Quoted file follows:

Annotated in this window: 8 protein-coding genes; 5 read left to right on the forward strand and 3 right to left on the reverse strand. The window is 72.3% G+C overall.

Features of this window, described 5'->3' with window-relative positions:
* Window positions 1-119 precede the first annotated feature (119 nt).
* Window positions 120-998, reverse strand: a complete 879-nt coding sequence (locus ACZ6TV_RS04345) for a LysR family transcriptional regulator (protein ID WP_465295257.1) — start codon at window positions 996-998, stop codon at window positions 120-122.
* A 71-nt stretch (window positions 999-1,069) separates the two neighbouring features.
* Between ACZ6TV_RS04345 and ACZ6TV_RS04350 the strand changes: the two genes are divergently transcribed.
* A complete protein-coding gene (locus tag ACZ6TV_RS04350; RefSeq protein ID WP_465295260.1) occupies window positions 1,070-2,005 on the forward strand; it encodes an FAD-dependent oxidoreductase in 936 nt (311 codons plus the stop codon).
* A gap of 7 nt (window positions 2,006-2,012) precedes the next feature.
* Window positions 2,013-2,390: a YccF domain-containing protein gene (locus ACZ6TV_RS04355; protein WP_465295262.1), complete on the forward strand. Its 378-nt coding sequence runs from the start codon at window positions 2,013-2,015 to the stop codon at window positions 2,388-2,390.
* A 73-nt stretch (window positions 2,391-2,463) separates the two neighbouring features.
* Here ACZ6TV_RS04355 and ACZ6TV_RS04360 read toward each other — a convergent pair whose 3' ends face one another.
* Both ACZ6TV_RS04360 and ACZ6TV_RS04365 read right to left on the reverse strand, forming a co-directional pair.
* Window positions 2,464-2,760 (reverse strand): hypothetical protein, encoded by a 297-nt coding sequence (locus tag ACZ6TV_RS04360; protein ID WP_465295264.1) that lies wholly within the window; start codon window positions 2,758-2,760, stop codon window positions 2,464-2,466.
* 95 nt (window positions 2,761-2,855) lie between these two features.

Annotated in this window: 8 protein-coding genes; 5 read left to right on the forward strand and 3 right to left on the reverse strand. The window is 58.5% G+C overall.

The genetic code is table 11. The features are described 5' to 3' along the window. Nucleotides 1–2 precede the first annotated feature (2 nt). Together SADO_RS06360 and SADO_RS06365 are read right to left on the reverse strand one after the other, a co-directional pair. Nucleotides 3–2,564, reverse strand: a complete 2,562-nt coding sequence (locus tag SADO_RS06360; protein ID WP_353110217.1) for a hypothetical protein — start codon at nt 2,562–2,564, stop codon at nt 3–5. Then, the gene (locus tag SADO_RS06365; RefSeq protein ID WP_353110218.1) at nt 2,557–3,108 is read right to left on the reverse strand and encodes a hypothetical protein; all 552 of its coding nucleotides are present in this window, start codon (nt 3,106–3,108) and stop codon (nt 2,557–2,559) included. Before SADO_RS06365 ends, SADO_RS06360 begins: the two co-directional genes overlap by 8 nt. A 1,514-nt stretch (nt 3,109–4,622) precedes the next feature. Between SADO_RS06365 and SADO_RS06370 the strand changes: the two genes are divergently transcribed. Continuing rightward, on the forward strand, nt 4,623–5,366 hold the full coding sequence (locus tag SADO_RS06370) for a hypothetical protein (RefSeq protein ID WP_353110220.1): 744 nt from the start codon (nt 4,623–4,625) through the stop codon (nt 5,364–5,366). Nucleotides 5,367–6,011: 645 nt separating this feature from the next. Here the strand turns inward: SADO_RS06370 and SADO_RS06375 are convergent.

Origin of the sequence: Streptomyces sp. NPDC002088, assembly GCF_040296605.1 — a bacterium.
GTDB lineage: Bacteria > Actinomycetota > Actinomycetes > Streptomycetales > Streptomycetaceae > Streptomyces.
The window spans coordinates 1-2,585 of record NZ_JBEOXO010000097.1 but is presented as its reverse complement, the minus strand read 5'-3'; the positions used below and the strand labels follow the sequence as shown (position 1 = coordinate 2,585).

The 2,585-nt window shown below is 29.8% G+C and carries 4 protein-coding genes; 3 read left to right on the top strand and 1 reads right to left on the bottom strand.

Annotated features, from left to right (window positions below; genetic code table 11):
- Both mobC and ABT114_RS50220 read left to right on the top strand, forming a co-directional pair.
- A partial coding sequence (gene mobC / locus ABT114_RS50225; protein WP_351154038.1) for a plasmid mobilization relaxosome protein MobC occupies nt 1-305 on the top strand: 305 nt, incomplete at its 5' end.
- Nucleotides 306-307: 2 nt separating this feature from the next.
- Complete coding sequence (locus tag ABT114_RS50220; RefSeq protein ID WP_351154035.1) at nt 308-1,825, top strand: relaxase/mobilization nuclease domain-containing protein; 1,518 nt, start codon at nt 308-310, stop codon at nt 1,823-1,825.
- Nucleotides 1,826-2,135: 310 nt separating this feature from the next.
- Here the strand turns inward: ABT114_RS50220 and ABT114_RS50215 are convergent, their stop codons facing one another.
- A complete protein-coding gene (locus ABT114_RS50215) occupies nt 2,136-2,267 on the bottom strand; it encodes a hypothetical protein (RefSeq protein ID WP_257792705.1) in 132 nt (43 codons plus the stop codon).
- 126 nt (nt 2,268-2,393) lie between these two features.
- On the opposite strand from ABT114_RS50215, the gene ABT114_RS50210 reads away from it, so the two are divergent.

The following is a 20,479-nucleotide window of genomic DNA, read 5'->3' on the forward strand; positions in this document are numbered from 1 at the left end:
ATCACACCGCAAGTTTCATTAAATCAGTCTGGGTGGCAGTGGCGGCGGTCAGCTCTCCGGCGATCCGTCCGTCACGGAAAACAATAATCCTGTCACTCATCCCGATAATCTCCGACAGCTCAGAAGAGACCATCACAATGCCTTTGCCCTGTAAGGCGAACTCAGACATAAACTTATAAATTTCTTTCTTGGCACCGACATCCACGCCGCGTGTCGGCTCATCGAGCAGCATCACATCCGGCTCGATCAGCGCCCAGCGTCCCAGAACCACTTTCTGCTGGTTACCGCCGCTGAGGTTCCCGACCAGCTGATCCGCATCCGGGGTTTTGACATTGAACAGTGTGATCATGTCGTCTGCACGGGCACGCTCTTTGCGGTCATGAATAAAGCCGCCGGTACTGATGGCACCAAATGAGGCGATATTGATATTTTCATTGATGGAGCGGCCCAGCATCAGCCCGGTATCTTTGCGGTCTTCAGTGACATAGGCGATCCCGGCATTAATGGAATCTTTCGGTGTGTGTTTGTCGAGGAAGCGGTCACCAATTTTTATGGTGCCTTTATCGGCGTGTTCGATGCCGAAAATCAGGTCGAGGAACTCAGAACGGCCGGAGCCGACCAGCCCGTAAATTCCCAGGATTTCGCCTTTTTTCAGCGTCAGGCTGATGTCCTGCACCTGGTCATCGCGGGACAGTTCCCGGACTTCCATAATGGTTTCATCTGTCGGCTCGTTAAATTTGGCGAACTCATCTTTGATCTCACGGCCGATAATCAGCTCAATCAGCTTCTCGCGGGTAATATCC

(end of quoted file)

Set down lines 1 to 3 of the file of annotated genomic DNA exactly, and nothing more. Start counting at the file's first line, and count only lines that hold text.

Annotated in this window: 8 protein-coding genes; 5 read left to right on the forward strand and 3 right to left on the reverse strand. The window is 72.3% G+C overall.

Features of this window, described 5'->3' with window-relative positions:
* Window positions 1-119 precede the first annotated feature (119 nt).